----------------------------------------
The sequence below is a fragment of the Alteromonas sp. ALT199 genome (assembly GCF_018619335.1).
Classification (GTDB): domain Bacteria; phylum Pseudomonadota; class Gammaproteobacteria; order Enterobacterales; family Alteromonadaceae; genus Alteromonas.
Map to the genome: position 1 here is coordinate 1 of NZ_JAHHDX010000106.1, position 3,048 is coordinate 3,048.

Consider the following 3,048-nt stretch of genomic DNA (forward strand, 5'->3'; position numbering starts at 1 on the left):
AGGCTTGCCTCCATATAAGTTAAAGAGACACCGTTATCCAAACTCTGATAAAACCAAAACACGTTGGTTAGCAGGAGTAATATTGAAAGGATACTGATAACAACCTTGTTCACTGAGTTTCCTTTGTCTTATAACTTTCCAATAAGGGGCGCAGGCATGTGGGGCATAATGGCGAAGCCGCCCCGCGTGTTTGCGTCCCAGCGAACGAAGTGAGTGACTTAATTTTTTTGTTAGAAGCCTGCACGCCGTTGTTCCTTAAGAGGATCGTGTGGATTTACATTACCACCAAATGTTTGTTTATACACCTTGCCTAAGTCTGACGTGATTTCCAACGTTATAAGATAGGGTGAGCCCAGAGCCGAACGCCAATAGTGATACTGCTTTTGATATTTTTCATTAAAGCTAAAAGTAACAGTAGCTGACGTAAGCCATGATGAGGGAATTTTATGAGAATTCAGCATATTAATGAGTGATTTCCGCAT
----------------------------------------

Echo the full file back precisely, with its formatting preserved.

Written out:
The sequence below is a fragment of the Alteromonas sp. ALT199 genome (assembly GCF_018619335.1).
Classification (GTDB): domain Bacteria; phylum Pseudomonadota; class Gammaproteobacteria; order Enterobacterales; family Alteromonadaceae; genus Alteromonas.
Map to the genome: position 1 here is coordinate 1 of NZ_JAHHDX010000106.1, position 3,048 is coordinate 3,048.

Consider the following 3,048-nt stretch of genomic DNA (forward strand, 5'->3'; position numbering starts at 1 on the left):
AGGCTTGCCTCCATATAAGTTAAAGAGACACCGTTATCCAAACTCTGATAAAACCAAAACACGTTGGTTAGCAGGAGTAATATTGAAAGGATACTGATAACAACCTTGTTCACTGAGTTTCCTTTGTCTTATAACTTTCCAATAAGGGGCGCAGGCATGTGGGGCATAATGGCGAAGCCGCCCCGCGTGTTTGCGTCCCAGCGAACGAAGTGAGTGACTTAATTTTTTTGTTAGAAGCCTGCACGCCGTTGTTCCTTAAGAGGATCGTGTGGATTTACATTACCACCAAATGTTTGTTTATACACCTTGCCTAAGTCTGACGTGATTTCCAACGTTATAAGATAGGGTGAGCCCAGAGCCGAACGCCAATAGTGATACTGCTTTTGATATTTTTCATTAAAGCTAAAAGTAACAGTAGCTGACGTAAGCCATGATGAGGGAATTTTATGAGAATTCAGCATATTAATGAGTGATTTCCGCAT